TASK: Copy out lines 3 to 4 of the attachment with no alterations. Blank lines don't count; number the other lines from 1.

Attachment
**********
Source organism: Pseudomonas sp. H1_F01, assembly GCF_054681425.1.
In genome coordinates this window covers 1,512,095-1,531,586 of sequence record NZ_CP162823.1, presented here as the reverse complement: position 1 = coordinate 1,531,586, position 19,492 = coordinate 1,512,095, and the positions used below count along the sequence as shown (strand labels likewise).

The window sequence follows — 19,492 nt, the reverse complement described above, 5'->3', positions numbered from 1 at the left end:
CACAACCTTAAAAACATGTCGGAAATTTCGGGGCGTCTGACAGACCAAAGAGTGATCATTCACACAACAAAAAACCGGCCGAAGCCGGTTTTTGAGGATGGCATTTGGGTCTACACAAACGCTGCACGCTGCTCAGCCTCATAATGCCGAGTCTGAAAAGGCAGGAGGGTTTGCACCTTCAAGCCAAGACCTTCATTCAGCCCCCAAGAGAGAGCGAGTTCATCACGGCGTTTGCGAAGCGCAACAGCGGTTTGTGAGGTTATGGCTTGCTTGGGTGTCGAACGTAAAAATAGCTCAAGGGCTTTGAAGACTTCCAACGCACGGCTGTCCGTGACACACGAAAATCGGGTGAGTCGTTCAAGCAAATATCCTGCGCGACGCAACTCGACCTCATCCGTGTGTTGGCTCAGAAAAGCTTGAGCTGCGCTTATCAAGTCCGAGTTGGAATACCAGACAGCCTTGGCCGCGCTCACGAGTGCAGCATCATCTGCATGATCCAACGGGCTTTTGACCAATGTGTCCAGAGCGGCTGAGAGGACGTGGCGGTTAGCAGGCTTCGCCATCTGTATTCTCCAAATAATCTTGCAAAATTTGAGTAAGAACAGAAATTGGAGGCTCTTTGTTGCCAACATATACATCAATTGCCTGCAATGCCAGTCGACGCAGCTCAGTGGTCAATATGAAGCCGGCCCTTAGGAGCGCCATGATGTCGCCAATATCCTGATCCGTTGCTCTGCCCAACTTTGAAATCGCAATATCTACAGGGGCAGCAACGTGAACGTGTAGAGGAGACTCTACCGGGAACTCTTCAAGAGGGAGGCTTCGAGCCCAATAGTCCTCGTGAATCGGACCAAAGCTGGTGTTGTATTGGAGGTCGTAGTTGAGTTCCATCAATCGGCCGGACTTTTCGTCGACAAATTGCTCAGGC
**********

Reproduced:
The window sequence follows — 19,492 nt, the reverse complement described above, 5'->3', positions numbered from 1 at the left end:
CACAACCTTAAAAACATGTCGGAAATTTCGGGGCGTCTGACAGACCAAAGAGTGATCATTCACACAACAAAAAACCGGCCGAAGCCGGTTTTTGAGGATGGCATTTGGGTCTACACAAACGCTGCACGCTGCTCAGCCTCATAATGCCGAGTCTGAAAAGGCAGGAGGGTTTGCACCTTCAAGCCAAGACCTTCATTCAGCCCCCAAGAGAGAGCGAGTTCATCACGGCGTTTGCGAAGCGCAACAGCGGTTTGTGAGGTTATGGCTTGCTTGGGTGTCGAACGTAAAAATAGCTCAAGGGCTTTGAAGACTTCCAACGCACGGCTGTCCGTGACACACGAAAATCGGGTGAGTCGTTCAAGCAAATATCCTGCGCGACGCAACTCGACCTCATCCGTGTGTTGGCTCAGAAAAGCTTGAGCTGCGCTTATCAAGTCCGAGTTGGAATACCAGACAGCCTTGGCCGCGCTCACGAGTGCAGCATCATCTGCATGATCCAACGGGCTTTTGACCAATGTGTCCAGAGCGGCTGAGAGGACGTGGCGGTTAGCAGGCTTCGCCATCTGTATTCTCCAAATAATCTTGCAAAATTTGAGTAAGAACAGAAATTGGAGGCTCTTTGTTGCCAACATATACATCAATTGCCTGCAATGCCAGTCGACGCAGCTCAGTGGTCAATATGAAGCCGGCCCTTAGGAGCGCCATGATGTCGCCAATATCCTGATCCGTTGCTCTGCCCAACTTTGAAATCGCAATATCTACAGGGGCAGCAACGTGAACGTGTAGAGGAGACTCTACCGGGAACTCTTCAAGAGGGAGGCTTCGAGCCCAATAGTCCTCGTGAATCGGACCAAAGCTGGTGTTGTATTGGAGGTCGTAGTTGAGTTCCATCAATCGGCCGGACTTTTCGTCGACAAATTGCTCAGGC